Pakatan have won seven more seats than the 82 it won in 2008, and also won the popular vote nationwide at about 51 percent.
However, Anwar might be pushing 70 by the time Malaysia heads into the 14th general election, and it remains to be seen if a man who has has made an unlikely comeback in politics would be able to muster one last push to unseat BN, and assume the prime minister’s post.
Malaysia’s opposition leader, Anwar Ibrahim, has alleged that the ruling party’s vote could be bolstered with phantom ballots, in this weekend’s election.
TONY JONES, PRESENTER: Polling predicts this weekend’s election in Malaysia will be the closest in the country’s history.
Malaysia’s Barisan Nasional coalition has ruled for 57 years, but at the last election in 2008, the party lost its two-thirds parliamentary majority.
Now the country is waiting to see whether the Opposition, led by controversial figure Anwar Ibrahim, can force a change in government.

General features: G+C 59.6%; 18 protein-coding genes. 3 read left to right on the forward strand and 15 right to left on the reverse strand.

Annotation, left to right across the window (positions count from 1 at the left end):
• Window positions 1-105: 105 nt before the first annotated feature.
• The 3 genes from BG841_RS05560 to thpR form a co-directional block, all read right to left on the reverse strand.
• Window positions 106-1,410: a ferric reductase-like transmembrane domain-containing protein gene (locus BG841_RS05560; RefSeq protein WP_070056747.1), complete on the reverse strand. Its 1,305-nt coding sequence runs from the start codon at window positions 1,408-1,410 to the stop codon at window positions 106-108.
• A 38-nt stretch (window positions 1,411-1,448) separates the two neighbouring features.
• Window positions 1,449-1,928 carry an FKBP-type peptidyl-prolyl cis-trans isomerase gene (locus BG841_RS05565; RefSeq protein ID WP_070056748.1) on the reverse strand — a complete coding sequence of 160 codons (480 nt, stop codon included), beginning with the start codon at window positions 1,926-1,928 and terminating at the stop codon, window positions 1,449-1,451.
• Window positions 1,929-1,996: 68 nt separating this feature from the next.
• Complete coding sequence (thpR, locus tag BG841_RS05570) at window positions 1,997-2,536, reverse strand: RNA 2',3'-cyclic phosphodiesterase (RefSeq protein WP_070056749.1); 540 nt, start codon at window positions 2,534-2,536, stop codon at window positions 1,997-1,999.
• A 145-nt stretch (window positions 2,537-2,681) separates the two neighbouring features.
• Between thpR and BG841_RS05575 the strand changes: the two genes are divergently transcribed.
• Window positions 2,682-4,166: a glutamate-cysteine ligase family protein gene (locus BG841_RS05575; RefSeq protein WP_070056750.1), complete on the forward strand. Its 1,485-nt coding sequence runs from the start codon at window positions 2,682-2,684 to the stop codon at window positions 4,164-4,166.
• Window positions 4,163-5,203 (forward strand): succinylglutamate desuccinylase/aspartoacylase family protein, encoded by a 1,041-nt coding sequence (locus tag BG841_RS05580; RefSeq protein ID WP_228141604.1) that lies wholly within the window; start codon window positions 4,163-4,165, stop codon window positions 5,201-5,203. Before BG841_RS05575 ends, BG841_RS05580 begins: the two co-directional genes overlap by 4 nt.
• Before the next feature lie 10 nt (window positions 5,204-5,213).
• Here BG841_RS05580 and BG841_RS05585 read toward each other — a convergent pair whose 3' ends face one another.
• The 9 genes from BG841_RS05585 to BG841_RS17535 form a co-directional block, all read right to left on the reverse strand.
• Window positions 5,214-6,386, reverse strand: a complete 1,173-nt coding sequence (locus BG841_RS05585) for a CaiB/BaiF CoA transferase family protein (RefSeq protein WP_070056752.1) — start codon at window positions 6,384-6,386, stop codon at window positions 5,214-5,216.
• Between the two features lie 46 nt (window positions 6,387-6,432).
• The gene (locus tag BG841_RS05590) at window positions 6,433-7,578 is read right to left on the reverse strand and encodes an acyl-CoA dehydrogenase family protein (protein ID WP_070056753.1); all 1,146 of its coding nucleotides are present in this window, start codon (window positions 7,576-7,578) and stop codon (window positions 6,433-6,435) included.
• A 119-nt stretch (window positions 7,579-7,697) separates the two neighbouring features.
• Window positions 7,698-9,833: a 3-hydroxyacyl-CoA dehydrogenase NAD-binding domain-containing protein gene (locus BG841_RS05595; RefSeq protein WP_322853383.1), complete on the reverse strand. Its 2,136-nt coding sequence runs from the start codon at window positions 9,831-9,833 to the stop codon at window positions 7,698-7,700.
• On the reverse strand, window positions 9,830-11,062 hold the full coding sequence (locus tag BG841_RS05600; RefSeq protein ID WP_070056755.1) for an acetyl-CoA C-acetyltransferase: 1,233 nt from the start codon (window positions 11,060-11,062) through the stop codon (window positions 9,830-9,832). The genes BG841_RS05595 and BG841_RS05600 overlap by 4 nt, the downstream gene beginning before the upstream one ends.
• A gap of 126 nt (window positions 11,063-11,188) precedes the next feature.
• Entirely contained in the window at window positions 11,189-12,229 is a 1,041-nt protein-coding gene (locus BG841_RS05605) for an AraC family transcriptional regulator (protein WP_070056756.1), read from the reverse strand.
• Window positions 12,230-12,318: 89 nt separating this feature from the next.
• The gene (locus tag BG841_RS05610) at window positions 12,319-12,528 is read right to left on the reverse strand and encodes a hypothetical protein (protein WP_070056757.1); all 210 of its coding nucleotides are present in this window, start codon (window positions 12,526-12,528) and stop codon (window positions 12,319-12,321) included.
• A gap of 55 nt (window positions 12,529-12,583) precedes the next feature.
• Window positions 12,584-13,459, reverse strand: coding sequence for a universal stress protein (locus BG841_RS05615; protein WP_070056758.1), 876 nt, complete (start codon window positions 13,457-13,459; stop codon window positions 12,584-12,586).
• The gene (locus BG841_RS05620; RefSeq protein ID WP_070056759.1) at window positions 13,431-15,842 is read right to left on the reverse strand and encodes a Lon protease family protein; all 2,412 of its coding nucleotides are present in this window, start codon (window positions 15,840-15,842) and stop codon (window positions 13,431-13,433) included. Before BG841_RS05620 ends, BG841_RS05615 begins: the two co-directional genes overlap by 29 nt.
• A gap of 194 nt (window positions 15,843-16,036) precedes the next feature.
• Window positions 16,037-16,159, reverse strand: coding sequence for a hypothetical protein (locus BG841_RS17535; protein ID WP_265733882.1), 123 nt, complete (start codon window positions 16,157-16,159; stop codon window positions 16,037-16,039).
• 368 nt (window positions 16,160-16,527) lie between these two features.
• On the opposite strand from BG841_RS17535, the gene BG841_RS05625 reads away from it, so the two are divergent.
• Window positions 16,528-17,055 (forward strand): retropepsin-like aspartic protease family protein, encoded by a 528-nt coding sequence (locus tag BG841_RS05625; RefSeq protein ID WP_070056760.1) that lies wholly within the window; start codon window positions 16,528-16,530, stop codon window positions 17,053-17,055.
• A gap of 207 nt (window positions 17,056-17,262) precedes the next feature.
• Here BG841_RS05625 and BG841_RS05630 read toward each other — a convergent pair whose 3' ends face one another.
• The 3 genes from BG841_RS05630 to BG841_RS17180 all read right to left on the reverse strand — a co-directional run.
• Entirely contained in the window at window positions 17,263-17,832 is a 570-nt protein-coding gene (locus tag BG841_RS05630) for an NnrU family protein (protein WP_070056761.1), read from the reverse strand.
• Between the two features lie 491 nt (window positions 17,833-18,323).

South-East Asia correspondent Zoe Daniel reports from Kuala Lumpur.
ZOE DANIEL, REPORTER: It’s still a long shot. Malaysia’s Pakatan Rakyat coalition must win about 35 more seats than it currently holds to take government in its own right. A big challenge in a country where people have been voting only one way for almost six decades.
The Opposition is made up of three multi-racial parties, one of which is predominantly Chinese, one predominantly Islamic and is led by the sometimes controversial former ruling party deputy prime minister Anwar Ibrahim, who spent six years in jail after allegations of corruption and sexual misconduct, now widely interpreted as a Government smear campaign.